My emphasis here has been on how the dark night liberates desire by diminishing attachment. The immediate result is expansion of human freedom. Freedom, however, is not an end in itself. It is not just freedom from something; it must also be freedom for something. In the spiritual life, freedom is for nothing other than love. Human beings exist because of love, and the meaning and goal of our lives is love. In Christian understanding, everything that is authentic in the spiritual life points toward the increasing fulfillment of the two great commandments: to love God and other people in a completely unfettered way. Liberation from attachment is only a means to this end.
To experience the pinnacle of the journey, the dawn after the night, is to realize the union with God that has always existed. John says this realization of union is the fullness of love—so much so that the person’s desire is indistinguishable from God’s desire. Now, with “great conformity” between the sensory and spiritual dimensions of the soul, John says to God, “I want what you want, and what you do not want, I do not want, nor could I, nor would it even enter my mind.”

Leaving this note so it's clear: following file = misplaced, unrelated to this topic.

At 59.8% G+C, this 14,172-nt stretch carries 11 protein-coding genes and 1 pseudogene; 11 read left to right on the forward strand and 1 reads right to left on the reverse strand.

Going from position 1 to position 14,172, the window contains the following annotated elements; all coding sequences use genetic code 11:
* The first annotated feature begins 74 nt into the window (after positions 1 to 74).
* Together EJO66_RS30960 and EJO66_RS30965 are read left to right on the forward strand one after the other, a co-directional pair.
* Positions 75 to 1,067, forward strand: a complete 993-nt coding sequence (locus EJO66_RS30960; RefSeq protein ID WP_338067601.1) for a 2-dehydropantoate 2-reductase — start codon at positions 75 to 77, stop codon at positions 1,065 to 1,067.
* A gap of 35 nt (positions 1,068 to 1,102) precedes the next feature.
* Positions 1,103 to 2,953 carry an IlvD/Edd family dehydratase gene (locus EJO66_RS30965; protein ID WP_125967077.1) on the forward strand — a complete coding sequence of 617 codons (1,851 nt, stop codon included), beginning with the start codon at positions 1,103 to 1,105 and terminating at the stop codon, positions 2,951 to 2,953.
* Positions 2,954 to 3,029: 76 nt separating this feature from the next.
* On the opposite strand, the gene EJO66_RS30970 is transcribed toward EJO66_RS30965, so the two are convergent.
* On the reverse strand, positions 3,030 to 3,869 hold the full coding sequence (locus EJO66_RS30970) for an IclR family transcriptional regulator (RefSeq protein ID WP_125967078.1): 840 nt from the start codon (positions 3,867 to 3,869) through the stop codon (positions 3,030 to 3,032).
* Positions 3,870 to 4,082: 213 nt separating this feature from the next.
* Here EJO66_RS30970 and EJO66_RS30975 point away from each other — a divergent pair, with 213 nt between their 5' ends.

Along the way toward freedom and realization, many other changes are taking place. Desire itself becomes transformed. The twelfth-century abbot and spiritual writer St. Bernard of Clairvaux explains one way in which this happens. We usually begin, he says, by seeking gratification and fulfillment through our own devices. He calls this the “love of self for one’s own sake.” When life teaches us that this doesn’t work, we often turn to God, a higher power, and seek the consolations that are given through grace. In Bernard’s words, this is the “love of God for one’s own sake.” Gradually, we find ourselves falling in love not with the consolations of God, but with the God who gives the consolations: The “love of God for God’s sake.” In the atmosphere of this love, Bernard says we finally begin to discover how lovable we ourselves are:”love of self for God’s sake.”